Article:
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What are ITIL Services

April 18, 2008

Best practice frameworks, and ITIL in particular, use a service management model to define what is delivered to end users and to the business. We see this approach when we buy telephone, cable TV, Internet, and voicemail services. What is new here is the delivery of all of IT within a service framework. An important footnote is that IT services cannot be as generic as their telecommunications counterparts, but must be customized.

A key requirement for an IT service is that it is easily identifiable. It doesn’t make sense, for example, for a user to be evaluating a service such as “Microsoft Windows Operating System” when this is not an entity that is tangible for the average user. “Corporate E-mail,” on the other hand, is easily understood. gives examples of typical IT services that might be found in an SME:

Service

Description

Components

Corporate E-mail

Service of end-user accounts using MS Outlook and MS Exchange.

Desktop hardware, MS Outlook client, MS Exchange mail server, storage devices, security software, automated monitoring, network devices, virus protection software, SPAM control, 24/7 help desk facility, onsite service staff.

Wireless PDA Service

Hosting and quality-controlled delivery of BlackBerry wireless network applications.

Client device (e.g. RIM BlackBerry), wireless carrier service, server hardware, application hosting, automated monitoring, network devices, storage, virus protection software, spam control, 24/7 help desk facility, onsite service staff.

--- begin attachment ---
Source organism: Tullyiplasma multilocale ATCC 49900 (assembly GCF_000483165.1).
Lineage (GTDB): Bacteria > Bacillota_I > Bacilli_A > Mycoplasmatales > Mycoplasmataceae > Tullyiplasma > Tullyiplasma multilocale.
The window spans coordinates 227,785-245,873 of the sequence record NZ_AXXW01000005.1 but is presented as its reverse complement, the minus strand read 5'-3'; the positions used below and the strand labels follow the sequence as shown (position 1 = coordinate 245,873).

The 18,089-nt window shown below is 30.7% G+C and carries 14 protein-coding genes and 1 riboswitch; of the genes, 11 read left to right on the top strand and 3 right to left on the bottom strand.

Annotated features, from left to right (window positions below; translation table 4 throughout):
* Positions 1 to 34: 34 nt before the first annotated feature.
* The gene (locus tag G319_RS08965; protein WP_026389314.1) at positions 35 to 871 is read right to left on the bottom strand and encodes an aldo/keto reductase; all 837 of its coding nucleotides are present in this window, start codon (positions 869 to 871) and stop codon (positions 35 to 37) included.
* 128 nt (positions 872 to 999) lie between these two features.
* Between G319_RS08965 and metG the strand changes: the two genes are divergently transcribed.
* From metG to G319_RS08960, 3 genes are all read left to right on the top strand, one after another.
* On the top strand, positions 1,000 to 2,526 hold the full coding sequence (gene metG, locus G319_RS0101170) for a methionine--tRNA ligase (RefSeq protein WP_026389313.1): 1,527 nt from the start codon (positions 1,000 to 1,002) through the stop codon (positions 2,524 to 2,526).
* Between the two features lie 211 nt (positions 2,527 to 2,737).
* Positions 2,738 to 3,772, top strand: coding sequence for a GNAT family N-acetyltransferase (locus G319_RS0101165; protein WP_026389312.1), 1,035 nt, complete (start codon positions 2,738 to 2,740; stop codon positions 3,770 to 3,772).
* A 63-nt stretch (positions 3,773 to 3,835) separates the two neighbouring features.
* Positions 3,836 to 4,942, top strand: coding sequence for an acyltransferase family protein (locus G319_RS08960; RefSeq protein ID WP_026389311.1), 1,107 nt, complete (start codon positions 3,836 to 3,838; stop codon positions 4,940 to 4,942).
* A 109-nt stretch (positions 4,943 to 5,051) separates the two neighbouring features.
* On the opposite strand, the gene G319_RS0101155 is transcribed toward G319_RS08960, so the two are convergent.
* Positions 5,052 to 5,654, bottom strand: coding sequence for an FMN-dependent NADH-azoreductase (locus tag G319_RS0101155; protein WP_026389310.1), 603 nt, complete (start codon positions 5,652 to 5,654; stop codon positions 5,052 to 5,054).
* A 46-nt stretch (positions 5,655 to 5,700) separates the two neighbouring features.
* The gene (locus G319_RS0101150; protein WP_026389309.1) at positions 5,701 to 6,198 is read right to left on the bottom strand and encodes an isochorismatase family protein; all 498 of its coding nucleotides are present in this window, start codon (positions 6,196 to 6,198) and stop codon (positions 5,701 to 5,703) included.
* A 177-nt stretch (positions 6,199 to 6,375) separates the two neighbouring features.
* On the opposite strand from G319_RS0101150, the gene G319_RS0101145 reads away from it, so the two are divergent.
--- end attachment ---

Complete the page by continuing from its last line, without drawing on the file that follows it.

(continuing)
ERP Application

Hosting and quality-controlled delivery of Navision ERP application.

Application server, integration server, storage devices, security software, automated monitoring, network devices, virus protection software, spam control, 24/7 help desk facility, onsite service staff.

Each service has many components, and each of them have much in common — they all use the corporate network, a desktop device, a back-office infrastructure, and other IT amenities. There are also patches, plug-ins, and other elements that are unique. However, when it comes to delivering corporate e-mail, the user shouldn’t have to worry about any of this, just as the owner of a car doesn’t have to be concerned with wheel bearings and engine parts. Similarly, the business stakeholder should have easy access to information such as what e-mail is costing per user, or what the cost might be of improving that service. Being able to continuously improve the service, and assess the cost of making the service more reliable, is where best practices come in.

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